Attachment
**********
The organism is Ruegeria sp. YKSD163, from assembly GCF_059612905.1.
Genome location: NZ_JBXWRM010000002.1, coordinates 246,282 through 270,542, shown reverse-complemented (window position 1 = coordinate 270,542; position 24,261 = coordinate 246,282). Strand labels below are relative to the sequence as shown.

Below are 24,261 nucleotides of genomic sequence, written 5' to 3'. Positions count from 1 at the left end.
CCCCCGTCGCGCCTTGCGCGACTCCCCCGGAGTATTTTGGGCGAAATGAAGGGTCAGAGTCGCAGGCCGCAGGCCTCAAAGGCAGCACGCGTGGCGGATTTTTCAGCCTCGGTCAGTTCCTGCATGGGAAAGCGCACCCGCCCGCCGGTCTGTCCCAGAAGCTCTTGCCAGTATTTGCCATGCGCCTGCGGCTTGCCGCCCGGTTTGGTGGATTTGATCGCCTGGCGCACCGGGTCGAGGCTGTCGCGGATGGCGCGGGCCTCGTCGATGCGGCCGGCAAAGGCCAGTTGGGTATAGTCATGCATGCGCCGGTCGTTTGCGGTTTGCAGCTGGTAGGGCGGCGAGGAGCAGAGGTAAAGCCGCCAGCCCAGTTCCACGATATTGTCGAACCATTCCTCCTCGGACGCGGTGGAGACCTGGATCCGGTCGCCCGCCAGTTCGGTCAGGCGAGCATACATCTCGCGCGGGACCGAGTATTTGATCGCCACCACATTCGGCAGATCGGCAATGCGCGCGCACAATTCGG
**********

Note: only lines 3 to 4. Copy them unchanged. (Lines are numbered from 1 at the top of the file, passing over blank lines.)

Below are 24,261 nucleotides of genomic sequence, written 5' to 3'. Positions count from 1 at the left end.
CCCCCGTCGCGCCTTGCGCGACTCCCCCGGAGTATTTTGGGCGAAATGAAGGGTCAGAGTCGCAGGCCGCAGGCCTCAAAGGCAGCACGCGTGGCGGATTTTTCAGCCTCGGTCAGTTCCTGCATGGGAAAGCGCACCCGCCCGCCGGTCTGTCCCAGAAGCTCTTGCCAGTATTTGCCATGCGCCTGCGGCTTGCCGCCCGGTTTGGTGGATTTGATCGCCTGGCGCACCGGGTCGAGGCTGTCGCGGATGGCGCGGGCCTCGTCGATGCGGCCGGCAAAGGCCAGTTGGGTATAGTCATGCATGCGCCGGTCGTTTGCGGTTTGCAGCTGGTAGGGCGGCGAGGAGCAGAGGTAAAGCCGCCAGCCCAGTTCCACGATATTGTCGAACCATTCCTCCTCGGACGCGGTGGAGACCTGGATCCGGTCGCCCGCCAGTTCGGTCAGGCGAGCATACATCTCGCGCGGGACCGAGTATTTGATCGCCACCACATTCGGCAGATCGGCAATGCGCGCGCACAATTCGG